On the defense, the situation is broadly similar. Parries don’t work very well if you’re standing still: they should be made while you’re moving, whether it’s forwards or backwards, to allow you to absorb the impact of the hit. They should also be kept as small and as late as possible. You need to make a static “wall” to intersect the trajectory of the incoming hit, and that shouldn’t be a huge production. Giant flashy bladework ain’t the best idea here. Keep it sharp, and keep it clean.
We’ve spent the last few weeks refining the ability to hit deep and close targets, but that’s been largely predicated on the assumption that the target is open. This week, we’re going to look at how to deal with situations where the defender’s blade is in the way.
If your opponent is trying to disrupt your attack with a persistent blade in your face, you’re going to need to deal with that before you can make the final cut. A good approach to a relatively static and obvious presentation of the blade is the bind attack, also known as pris-de-fer. The objective with a bind is not to swat at the defender’s blade, but to remove it in a much more controlled way by quite literally pushing it aside.
We’ll be starting with the basic static actions to find and engage the defender’s blade, then building in movement to get you used to using it in the right distance. We’ll also be showing you how to convert a bind into a direct finish in the event that the defender successfully evades it and counterattacks, then building all of this into regular “Romanian” attack drill we stole from Max Hartung.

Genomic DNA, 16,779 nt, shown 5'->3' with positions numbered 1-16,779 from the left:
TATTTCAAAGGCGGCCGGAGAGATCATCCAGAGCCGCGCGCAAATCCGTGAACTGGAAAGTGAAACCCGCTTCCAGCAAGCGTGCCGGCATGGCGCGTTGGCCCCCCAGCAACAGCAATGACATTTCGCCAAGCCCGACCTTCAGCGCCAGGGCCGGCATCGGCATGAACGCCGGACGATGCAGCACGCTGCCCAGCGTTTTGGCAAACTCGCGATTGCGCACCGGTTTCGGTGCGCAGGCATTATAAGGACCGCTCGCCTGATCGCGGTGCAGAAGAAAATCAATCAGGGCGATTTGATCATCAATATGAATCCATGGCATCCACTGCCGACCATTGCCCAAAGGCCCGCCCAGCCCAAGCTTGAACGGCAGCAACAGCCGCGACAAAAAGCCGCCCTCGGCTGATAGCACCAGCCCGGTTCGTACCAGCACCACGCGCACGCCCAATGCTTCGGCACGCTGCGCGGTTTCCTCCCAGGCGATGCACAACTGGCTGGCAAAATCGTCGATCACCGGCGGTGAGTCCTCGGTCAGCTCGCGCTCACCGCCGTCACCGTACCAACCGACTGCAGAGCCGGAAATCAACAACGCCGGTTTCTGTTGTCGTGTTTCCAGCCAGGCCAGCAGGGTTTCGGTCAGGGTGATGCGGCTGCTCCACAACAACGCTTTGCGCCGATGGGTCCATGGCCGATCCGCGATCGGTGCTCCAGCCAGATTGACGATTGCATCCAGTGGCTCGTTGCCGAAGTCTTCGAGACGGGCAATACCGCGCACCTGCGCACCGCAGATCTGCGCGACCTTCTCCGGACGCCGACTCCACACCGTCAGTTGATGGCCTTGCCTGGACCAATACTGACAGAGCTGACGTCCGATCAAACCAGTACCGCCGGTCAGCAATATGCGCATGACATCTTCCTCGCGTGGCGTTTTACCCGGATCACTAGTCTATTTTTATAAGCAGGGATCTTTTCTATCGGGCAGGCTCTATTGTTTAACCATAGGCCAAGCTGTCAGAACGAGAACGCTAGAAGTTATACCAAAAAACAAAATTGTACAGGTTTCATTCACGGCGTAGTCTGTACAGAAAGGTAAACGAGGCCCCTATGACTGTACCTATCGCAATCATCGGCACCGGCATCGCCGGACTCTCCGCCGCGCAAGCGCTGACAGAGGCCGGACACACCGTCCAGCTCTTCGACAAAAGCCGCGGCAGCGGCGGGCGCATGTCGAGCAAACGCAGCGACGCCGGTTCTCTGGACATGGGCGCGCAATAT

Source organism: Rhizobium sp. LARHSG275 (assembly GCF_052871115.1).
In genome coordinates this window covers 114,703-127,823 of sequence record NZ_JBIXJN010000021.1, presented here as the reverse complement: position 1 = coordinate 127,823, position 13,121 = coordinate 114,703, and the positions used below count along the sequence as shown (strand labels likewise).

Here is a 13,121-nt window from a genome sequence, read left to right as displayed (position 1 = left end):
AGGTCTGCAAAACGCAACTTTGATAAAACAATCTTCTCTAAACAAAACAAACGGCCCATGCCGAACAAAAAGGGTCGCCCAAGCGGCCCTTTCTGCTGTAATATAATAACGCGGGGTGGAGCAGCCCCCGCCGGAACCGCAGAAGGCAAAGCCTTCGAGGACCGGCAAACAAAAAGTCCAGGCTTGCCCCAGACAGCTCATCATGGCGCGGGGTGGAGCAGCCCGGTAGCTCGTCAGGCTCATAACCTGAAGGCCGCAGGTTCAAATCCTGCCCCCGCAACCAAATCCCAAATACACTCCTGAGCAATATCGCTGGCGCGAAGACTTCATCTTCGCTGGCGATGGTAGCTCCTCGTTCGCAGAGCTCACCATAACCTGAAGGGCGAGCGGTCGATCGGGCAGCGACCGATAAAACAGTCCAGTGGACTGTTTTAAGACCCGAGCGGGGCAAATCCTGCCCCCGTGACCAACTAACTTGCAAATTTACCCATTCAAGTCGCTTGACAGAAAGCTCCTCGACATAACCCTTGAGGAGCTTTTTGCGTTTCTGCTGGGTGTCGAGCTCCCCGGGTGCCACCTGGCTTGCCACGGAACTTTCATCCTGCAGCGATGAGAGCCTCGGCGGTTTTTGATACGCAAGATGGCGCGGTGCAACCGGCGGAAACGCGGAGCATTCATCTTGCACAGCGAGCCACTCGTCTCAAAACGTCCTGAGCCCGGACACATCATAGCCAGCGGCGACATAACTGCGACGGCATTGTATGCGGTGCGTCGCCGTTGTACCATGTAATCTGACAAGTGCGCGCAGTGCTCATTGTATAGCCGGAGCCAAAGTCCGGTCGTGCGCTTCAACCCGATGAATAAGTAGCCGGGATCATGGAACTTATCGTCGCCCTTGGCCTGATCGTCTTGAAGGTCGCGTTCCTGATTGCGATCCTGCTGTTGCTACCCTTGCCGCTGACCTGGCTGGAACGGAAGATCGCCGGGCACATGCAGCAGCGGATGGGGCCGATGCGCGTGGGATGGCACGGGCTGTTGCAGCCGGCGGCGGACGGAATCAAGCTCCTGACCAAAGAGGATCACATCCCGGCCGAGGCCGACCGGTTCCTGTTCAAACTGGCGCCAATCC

Welcome to week 3 of footwork and bladework! This week, we’re working on something that sounds obvious, but all too often isn’t: hitting the closest target you can get. We want to develop your ability to smoothly pick off a forward target on the attack should a suitable window present itself, which is both a sweet trick to pull off in a fight and an excellent way to work on your accuracy and point control.
We’ll be building on last week’s sneaky opportunistic wrist shots with some more calculated hits to the forearm from a range of angles. Your opponent’s guard is going to put up a bit of a fight here, but it’s not usually going to get in the way of all possible angles, so your objective is to learn to find the open line. As with last week’s exercises, though, going for such a small target is still a fairly high-risk maneuver, so we’ll then be practicing developing these into a nice smooth attack to deep target. If you do it right, nobody will notice. We’ll also be building these into feint attacks to deep target if you’re feeling ambitious. As always, you can tweak the level of difficulty by staying static (good for starting out) or closing distance (somewhat trickier).
This stuff isn’t going to work if you’re flinging your blade around with your whole arm, so keep your grip light and your fingers nimble. A sabre is a precision instrument.
Previously on Competitive, we covered the concept of using pre-determined blade trajectories or arcs in the classic ‘short/long’ tactic. These arcs reduce the complexity of winning the 4m box at the start of the bout. We expanded the concept last week with the addition of opposition arcs to the ‘short measure’ component to win the simultaneous situation with single light. We worked through some of the possible attack arcs including the infamous Hartung special.
In week 3 we explore the other side of the situation: using the same concepts for defence. See, most people launch most of their attacks from only one or two hand positions regardless of the target. This means that their blade arcs tend radiate out from visible origin points. The arcs are clustered together near the origin, so it is possible to a) predict where in space most of the possible arcs will go through and b) intercept most arcs with a single action like a parry or a stop cut.